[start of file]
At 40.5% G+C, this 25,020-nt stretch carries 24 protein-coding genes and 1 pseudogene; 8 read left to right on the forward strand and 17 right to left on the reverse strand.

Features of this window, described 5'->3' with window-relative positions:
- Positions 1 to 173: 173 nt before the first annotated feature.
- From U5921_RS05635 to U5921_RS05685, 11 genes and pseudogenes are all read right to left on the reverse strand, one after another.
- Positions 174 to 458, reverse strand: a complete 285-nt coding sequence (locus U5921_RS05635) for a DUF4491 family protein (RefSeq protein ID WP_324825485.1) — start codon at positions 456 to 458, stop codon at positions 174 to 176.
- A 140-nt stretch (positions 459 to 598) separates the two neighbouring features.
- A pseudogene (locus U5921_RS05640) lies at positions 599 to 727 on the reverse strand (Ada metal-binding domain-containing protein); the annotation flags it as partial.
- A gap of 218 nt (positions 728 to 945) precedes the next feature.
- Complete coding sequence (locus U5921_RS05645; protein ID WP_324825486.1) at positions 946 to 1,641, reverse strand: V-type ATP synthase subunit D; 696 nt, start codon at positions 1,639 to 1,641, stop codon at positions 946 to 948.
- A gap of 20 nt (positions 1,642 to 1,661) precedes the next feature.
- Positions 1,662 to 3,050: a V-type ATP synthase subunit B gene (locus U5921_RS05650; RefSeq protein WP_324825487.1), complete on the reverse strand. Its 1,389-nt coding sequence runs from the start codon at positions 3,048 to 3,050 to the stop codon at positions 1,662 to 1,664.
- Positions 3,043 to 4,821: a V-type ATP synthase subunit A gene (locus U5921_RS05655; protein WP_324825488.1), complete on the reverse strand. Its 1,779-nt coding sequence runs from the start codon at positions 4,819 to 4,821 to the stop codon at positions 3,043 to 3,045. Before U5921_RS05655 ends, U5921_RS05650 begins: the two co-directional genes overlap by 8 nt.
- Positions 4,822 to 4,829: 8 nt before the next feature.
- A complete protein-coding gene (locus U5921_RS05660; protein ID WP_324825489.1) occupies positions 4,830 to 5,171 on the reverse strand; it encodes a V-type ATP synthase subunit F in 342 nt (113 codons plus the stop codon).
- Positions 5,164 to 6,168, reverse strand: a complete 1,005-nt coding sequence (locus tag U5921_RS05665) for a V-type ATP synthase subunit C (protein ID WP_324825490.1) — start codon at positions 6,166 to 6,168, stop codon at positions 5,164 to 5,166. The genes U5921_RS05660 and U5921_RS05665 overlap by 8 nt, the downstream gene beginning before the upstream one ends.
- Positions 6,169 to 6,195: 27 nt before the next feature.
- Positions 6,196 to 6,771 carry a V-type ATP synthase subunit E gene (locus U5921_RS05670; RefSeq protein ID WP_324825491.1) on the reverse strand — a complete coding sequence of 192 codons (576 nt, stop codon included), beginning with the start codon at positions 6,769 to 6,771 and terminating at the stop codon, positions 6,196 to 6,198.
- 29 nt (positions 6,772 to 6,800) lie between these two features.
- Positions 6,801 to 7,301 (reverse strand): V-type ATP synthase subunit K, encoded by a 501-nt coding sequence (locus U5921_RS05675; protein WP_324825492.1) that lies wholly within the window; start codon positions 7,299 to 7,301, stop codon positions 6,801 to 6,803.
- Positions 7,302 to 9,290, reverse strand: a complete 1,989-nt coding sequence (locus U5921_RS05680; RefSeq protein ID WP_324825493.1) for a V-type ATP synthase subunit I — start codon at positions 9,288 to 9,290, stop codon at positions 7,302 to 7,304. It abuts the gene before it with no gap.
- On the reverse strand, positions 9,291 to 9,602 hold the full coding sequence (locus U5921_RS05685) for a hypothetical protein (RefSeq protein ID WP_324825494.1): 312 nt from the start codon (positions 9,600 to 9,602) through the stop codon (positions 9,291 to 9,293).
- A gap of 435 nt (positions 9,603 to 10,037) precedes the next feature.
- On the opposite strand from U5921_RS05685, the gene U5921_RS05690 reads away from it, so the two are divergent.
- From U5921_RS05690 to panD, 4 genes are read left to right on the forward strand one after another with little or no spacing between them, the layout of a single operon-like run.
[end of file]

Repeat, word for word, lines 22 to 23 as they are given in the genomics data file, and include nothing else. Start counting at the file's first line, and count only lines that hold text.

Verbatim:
- A gap of 435 nt (positions 9,603 to 10,037) precedes the next feature.
- On the opposite strand from U5921_RS05685, the gene U5921_RS05690 reads away from it, so the two are divergent.